I will admit: I used to be a fan of Girls. In its early days, the series was honest, messy and relentless, unlike any show about women I had seen or have yet to see. Despite the show’s many flaws, I continue to point to it as the first series I’ve watched that reflects young womanhood in all its uncertainties. Girls is the experience of white women with wealthy parents, certainly, but it reflects young womanhood all the same.
When I talk about the series’ sixth and final season with my friends, the biggest complaint I hear is that the characters have become unlikeable. The titular girls are barely even friends anymore and have descended into their own caricatures, unlike the people thought they knew. And for the most part, I reluctantly agree. I was a fan, but the show has lost me. But being unlikeable? That was never Girls’ problem.
Think of all the television anti-heroes modern audiences have become familiar with: the Walter Whites, Tony Sopranos and Don Drapers — men either incapable of change or only bent on changing for the worse. Walter White cooks meth, causes the death of hundreds of people and poisons a child; Tony Soprano is an adulterous mobster who hides bodies with his
trash-collecting business; Don Draper is a cold, 1960s-era businessman who once stole a dead man’s identity during the Korean War.
All these characters do reprehensible things, put up walls and treat their families poorly. In fact, the more conventionally likeable characters should be their wives, whose entire arcs wrap around cleaning up and emotionally guarding the men in their lives. But still, the public loves to hate Skyler White, Carmela Soprano and Betty Draper — strong female leads in their own right whose reputations often suffer simply because they sometimes get in the way of their husbands’ goals.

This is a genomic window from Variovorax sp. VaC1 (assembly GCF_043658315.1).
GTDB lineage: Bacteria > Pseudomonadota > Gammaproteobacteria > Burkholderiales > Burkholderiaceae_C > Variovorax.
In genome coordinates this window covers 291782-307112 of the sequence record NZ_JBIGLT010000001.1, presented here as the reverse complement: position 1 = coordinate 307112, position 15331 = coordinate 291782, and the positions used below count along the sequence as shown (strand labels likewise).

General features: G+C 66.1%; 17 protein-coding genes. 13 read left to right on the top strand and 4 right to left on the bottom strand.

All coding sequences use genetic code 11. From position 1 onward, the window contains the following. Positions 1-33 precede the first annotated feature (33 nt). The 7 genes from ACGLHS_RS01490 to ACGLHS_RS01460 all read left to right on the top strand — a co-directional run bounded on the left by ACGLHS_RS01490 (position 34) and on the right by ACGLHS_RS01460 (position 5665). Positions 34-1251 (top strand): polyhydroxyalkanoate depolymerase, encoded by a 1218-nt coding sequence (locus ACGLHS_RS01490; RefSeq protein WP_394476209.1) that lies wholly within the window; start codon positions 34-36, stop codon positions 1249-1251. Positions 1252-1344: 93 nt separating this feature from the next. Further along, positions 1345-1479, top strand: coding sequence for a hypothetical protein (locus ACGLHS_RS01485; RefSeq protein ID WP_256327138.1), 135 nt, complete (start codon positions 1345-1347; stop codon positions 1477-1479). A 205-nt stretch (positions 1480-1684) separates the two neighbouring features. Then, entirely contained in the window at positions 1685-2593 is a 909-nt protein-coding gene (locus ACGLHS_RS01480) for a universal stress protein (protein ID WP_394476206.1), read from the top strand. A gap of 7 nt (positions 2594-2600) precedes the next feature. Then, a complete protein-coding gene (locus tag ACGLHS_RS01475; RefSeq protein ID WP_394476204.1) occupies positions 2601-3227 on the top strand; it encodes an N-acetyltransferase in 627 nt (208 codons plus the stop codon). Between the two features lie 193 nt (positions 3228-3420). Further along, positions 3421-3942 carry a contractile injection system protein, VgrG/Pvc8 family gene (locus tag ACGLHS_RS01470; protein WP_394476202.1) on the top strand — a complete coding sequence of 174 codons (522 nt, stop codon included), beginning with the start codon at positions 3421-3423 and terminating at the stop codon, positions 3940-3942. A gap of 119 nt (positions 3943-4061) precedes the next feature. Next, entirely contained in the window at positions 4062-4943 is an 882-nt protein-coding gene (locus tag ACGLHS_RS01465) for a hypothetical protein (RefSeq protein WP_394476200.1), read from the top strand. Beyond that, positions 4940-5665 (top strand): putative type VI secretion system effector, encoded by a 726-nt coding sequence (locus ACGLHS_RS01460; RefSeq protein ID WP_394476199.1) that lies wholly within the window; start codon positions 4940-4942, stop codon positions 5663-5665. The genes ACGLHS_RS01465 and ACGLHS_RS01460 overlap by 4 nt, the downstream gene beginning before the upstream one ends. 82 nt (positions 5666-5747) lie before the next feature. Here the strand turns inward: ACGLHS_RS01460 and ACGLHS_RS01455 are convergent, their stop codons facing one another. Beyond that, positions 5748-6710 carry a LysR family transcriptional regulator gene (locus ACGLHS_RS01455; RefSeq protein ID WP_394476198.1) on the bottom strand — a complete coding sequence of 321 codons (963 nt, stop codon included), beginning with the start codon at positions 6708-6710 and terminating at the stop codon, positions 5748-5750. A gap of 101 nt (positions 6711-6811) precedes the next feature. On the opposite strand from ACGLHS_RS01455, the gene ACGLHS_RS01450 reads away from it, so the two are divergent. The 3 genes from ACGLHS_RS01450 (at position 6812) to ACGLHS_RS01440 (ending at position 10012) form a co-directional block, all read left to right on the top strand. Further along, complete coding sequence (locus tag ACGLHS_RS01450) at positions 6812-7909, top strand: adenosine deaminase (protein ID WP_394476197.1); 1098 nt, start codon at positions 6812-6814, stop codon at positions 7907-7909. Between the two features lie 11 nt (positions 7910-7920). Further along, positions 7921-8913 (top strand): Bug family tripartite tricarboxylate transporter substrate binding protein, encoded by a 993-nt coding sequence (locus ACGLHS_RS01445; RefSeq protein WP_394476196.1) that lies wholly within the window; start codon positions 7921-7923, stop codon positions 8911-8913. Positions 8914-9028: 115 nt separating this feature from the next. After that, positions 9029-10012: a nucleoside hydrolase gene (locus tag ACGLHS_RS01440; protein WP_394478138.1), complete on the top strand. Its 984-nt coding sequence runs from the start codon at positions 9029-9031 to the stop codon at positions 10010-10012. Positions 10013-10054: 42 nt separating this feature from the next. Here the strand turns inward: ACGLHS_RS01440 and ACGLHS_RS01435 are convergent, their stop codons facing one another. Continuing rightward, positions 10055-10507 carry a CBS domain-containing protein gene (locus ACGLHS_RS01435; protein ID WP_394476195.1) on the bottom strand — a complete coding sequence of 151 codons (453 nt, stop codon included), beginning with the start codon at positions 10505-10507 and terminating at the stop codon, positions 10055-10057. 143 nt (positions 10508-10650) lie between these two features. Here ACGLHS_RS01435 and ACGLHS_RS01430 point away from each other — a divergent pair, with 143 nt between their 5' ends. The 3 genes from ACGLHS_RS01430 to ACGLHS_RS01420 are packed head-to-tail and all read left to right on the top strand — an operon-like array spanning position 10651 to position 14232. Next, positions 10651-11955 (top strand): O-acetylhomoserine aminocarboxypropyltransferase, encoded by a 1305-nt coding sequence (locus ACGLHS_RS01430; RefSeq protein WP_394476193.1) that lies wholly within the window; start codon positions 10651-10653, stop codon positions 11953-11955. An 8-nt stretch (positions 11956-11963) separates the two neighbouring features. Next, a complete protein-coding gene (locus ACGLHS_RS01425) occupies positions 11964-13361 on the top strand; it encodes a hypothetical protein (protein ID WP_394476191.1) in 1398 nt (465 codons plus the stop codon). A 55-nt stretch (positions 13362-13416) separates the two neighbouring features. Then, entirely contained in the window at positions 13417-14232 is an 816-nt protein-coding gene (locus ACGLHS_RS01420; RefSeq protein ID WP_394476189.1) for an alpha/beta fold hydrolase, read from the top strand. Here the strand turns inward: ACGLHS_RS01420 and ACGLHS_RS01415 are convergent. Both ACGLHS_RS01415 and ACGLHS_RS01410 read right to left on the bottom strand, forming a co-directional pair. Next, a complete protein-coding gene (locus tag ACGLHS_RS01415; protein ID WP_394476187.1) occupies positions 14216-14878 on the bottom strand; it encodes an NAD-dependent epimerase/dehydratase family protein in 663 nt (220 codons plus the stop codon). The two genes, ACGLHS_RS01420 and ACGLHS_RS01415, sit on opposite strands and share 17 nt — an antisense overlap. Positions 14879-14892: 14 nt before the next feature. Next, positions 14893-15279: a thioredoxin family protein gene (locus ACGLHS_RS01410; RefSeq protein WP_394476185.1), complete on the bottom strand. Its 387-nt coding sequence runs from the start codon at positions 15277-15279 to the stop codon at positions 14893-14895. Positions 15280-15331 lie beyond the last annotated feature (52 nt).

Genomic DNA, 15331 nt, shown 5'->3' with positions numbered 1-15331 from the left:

Audiences love unlikeable men: mysterious, hardened, violent individuals who do difficult things and make them look easy. And so when we say “unlikeable,” that doesn’t necessarily mean that these characters are people we don’t like. But unlikeable, in this sense, does not apply to women. The hard truth is that audiences of all genders will praise male characters for being unlikeable while decrying female characters for doing much less.
As a female audience member, I don’t want to have to call the women in Girls unlikeable. Simply, it is so easy to call women annoying, to call them flighty and bitchy and obnoxious. But the more I descend into season six, the more I begin to realize what people mean when they say they no longer like Hannah, Marnie and Jessa. Audiences can’t like characters unless they are able to empathize with them — and as is the case for Walter, Tony and Don, the viciousness of these men’s actions are mitigated by being rooted in emotional truth. You only lose an audience when your character begins to make decisions the audiences can’t understand.
It is a hard reality to take that Girls, a show I had loved for its brutal honesty, drank too much of its own blood, grew unrecognizable and emerged back into its last season as a parody of itself. Hannah encountering her doppelganger on a brownstone stoop, Marnie continuing her torturous relationship with Desi, Jessa and Adam magically pulling funds and a camera crew out of a hat to produce a movie — these are ideas an audience could not have swallowed in season one. They are contrived emotions, characters walking in ruts. It’s what happens when writing stays in the writers’ room and doesn’t mold to what’s palatable on screen.
For that reason it pains me to watch Girls now because out of every show in my life it promised to refute the idea of the unlikable woman: to paint young women in startling clarity, doing unlikeable things and still forcing the audience to root for them anyway. But I don’t like the show anymore. And I don’t like the characters.
I used to think that if I stuck through a series long enough, I would be happy I finished it at the end. But that implies a fault in the patience of the viewer, and this time, I don’t think this is true. Because this time, maybe I’m not the one failing Girls. Maybe Girls is failing us.
Zoe Cheng is a sophomore majoring in writing for screen and television. Her column, “Wide Shot,” runs Wednesdays.